HORRY COUNTY, SC (WMBF) – South Carolina FBI Special Agents will be in the Grand Strand this week teaching church leaders about active shooter situations at the Situational Awareness symposium being hosted by the Horry County Sheriff's Office.
In the wake of the recent tragedy in Charleston, the FBI began hosting these symposiums specifically for houses of worship throughout the state. The Mother Emanuel AME Church shooting and the most recent church shooting in Alabama has congregations talking about this subject despite many thinking they never would.
"We as pastors have questions and we are worried about a perp coming in the middle of service and interrupting," Langston Baptist Church Senior Pastor, Dr. Hampton Drum said.
Law enforcement says times have changed and churches need to be aware to stay safe.
"Since the events that have happened in down in Charleston we have seen an increase in calls from people concerned about the security of their churches," Horry County Sheriff Phillip Thompson stated.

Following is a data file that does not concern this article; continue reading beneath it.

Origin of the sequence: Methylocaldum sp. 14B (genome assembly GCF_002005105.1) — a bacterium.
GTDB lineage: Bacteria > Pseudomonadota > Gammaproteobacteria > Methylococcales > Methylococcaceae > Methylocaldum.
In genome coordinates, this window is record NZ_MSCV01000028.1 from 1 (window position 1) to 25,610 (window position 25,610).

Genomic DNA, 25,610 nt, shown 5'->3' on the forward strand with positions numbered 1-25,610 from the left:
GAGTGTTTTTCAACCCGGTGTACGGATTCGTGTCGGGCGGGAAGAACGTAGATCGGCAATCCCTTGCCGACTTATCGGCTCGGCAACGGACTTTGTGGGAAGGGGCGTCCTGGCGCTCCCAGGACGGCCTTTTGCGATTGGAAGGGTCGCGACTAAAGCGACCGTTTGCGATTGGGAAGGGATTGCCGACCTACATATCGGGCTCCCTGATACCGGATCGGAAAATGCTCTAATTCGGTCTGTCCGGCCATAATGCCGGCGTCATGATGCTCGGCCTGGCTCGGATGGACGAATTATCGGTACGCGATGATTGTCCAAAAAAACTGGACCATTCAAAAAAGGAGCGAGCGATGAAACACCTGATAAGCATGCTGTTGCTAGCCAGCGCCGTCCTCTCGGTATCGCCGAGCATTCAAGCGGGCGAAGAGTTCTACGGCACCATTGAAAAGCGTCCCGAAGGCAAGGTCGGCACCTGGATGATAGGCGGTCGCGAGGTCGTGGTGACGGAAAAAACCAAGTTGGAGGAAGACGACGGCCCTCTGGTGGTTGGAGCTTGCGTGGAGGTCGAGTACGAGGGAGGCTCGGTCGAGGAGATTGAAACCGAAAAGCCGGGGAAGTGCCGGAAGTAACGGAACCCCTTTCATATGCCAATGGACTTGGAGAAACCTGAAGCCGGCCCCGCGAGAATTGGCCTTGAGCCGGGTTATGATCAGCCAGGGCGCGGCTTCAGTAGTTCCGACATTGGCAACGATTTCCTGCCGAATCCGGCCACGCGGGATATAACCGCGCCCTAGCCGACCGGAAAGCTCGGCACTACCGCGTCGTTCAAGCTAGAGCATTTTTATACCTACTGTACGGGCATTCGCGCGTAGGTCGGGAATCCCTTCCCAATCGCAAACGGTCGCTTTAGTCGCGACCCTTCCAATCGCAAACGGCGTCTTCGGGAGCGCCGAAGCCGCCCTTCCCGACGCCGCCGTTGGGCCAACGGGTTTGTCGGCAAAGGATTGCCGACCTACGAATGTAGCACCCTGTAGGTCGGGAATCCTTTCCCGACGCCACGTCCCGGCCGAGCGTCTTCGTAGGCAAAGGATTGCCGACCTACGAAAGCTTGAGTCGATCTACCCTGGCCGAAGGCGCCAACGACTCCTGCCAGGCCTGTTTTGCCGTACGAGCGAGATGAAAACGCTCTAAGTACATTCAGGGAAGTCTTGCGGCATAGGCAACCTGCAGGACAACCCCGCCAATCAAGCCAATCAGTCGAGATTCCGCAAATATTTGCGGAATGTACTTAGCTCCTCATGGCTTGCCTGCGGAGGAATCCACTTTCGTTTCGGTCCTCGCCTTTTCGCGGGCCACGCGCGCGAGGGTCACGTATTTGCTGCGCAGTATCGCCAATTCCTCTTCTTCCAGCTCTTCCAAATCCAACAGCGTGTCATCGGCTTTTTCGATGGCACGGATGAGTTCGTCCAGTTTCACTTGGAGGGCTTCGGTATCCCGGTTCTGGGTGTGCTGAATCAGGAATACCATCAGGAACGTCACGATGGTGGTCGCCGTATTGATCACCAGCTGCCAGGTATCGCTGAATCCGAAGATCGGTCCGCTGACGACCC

The South Carolina FBI Special Agents will share lessons and information with the faith-based community at the Situational Awareness symposium.
"To bring an awareness, the pastor, to the lay people to the ushers in the church when someone walks in, just an awareness it will talk about an active shooter situation what to do what to advise your congregation," Sheriff Thompson explained.
The FBI plans to conduct these symposiums over the next several months throughout South Carolina.
"You know our society has changed so much, we never visualize something bad inside of our churches," Sheriff Thompson expressed.
Dr. Drum says where the symposium is being held shows that people of faith do not have all the answers and he is thankful that law enforcement is stepping in to give guidance.
"We are not professionals in the area of securing and protecting, we need advice, we need wisdom from those who are professionals," Dr. Drum stated.
The Situational Awareness symposium is this Thursday at Langston Baptist Church in Conway from 7 p.m. to 9 p.m.
"We can't go to church afraid, we just can't do that but we work to make it safe for our people," Sheriff Thompson said.